What else can help you best face the Maturità exam? One idea may be to avoid getting isolated, but rather to stay in a group. Michele Cucchi, psychiatrist and director of the Santagostino medical centre in Milan explains: “It is as if our entire lives are staked on that day. We have to overcome this huge obstacle, vast programmes of study, the external examiners, teachers within the school itself - perhaps not always our friends - and finding the will to study; as a result of which, when combined with adolescent exuberance, there might not be a second to waste on books. To do this we can try group support and understanding, go find a little patch of greenery to revise in, ask questions in our group, or call people to offer reassurance”.

*Conducted using the WOA (Web Opinion Analysis) method on around 1,200 students struggling with the Maturità, dedicated to understanding their concerns via online monitoring on the major social networks, forums and online communities, and on 50 experts in psychiatry, psychology and nutrition, who explain how best to get ready for exams.


The decalogue against exam stress *

1. Don’t get too worked up about it! It is the Maturità, but in the end, it is like the last stage of the Giro d’Italia cycle race: you have already done everything that needs to be done. The % of failure is negligible and gaining a few points more will mean really standing out from the competition, or lowering the level of emotion.

2. This is the Maturità: it is not about getting everything right, but about doing it in the right way; what will be rewarded is a conscious, reflective and considered approach.

3. You grade yourself the day before: do not expect to be graded simply on one theme. You need to dispel anxiety the night before these exams, boosting your morale the day before, feeling you have already done everything required, and acknowledging you have proudly battled in "a championship" lasting 5 years

4. Do not do any studying the day before, but get your mind on other things, perhaps looking at souvenirs, or photos of your high school years 

5. Additionally, prepare for the challenge in your eating habits: getting into the habit of eating a good breakfast will serve you well for the long hours of testing. To promote concentration, resistance to fatigue, and your attention span, prepare an emotionally intelligent breakfast: mineral water, apple juice, avocado, oranges, yogurt, and sweet whole-wheat bread.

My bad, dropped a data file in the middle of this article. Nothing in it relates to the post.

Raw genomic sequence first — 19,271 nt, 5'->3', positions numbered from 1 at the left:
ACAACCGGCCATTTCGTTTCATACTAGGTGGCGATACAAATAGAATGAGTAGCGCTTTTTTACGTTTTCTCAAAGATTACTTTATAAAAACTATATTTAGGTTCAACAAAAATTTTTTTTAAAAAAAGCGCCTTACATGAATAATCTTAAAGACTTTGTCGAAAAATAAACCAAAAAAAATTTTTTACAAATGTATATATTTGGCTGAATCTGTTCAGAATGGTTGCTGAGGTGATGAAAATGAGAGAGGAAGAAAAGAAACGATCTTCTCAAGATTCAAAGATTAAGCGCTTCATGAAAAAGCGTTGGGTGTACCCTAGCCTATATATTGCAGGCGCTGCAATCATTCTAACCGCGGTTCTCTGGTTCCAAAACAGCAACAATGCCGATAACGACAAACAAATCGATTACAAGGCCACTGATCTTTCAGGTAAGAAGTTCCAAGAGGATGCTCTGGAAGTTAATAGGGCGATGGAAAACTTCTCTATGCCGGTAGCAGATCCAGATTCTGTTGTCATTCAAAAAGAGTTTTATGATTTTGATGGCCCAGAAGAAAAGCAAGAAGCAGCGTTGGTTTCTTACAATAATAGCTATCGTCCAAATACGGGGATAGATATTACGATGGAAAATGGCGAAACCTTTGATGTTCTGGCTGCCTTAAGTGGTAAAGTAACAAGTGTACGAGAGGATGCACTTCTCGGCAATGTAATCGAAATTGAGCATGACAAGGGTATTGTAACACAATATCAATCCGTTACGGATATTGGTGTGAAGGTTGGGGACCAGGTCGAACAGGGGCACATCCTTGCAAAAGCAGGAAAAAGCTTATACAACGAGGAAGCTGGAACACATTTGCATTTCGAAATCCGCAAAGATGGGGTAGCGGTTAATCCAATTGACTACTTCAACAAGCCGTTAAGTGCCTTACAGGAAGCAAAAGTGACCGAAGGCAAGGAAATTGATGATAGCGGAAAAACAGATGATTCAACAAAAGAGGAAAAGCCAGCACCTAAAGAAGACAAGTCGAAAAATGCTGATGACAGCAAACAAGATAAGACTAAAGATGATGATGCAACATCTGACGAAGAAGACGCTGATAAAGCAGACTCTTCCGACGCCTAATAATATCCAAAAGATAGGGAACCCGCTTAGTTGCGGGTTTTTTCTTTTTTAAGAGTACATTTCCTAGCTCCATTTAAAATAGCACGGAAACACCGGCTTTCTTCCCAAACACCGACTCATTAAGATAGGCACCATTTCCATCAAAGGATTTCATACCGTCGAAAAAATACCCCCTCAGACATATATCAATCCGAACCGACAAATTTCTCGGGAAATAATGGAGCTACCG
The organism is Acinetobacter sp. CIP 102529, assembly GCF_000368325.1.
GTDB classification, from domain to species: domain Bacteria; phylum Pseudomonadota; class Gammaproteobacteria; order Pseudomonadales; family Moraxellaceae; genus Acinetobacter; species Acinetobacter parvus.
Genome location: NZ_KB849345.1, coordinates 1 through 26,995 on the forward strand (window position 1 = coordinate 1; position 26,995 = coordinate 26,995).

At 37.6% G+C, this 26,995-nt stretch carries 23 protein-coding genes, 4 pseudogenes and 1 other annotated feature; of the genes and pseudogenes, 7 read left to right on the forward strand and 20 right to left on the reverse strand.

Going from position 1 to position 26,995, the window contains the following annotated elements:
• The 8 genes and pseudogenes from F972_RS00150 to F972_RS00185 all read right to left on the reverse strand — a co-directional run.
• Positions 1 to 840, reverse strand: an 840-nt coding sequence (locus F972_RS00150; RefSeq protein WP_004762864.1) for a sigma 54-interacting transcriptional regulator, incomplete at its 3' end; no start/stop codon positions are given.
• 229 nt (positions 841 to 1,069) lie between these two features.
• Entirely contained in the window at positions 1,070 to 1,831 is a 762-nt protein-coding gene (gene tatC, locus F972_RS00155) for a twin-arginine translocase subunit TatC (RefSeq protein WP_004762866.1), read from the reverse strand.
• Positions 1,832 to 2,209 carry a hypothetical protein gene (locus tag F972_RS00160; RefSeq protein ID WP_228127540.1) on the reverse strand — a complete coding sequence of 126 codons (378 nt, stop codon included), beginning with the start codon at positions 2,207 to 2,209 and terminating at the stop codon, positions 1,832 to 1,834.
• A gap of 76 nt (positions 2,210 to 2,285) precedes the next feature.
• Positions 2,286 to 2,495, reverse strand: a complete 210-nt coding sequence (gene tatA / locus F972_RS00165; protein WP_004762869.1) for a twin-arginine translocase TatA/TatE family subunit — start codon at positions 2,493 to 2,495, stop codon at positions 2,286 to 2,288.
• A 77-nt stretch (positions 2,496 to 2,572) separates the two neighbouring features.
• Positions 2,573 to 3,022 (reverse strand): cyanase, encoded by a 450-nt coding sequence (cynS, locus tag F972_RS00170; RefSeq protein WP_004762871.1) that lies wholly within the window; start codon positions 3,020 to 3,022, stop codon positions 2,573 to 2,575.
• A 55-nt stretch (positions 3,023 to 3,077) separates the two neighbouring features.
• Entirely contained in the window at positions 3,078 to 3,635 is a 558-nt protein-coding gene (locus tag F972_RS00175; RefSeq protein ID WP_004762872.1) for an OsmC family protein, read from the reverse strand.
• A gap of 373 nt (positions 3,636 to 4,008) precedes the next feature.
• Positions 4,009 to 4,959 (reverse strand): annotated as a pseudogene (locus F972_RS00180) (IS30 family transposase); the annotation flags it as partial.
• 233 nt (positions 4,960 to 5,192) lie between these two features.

6. The night before, eat lightly, sleep well and stock up on mental energy: a slice of raw tuna in balsamic vinegar with sunflower seeds and whole-wheat bread.

7. It is normal to feel anxious: you cannot expect to sleep very well when you have something on your mind the night before a major challenge. Our sympathetic nervous systems tend not to “switch off’, but stay heightened. This is healthy and nothing to worry about.

8. Find out whether you perform better in the evening or the morning: you may not necessarily be like your classmates, who perhaps study in the evening: if you are a morning person (a lark), you should wake up early to study and then relax after dinner. On the other hand, “night birds” should have a light snack for dinner and make the most of their time later in the day to study.

9. Switch off the smartphone when you are studying: you should promote sustained focus or you will get worn out by the process of memorising; instead, take frequent breaks (every 45 min) to answer an SMS, call friends and relax, constantly maintaining high quality study time.

10. The last few questions: use group revision to calm your nerves: the kind where we can compare notes aloud with others. This will help you gather new and useful information and make you aware of what you must really focus on and learn. However, studying alone is more productive. 

*Supported by Michele Cucchi e Luca Piretta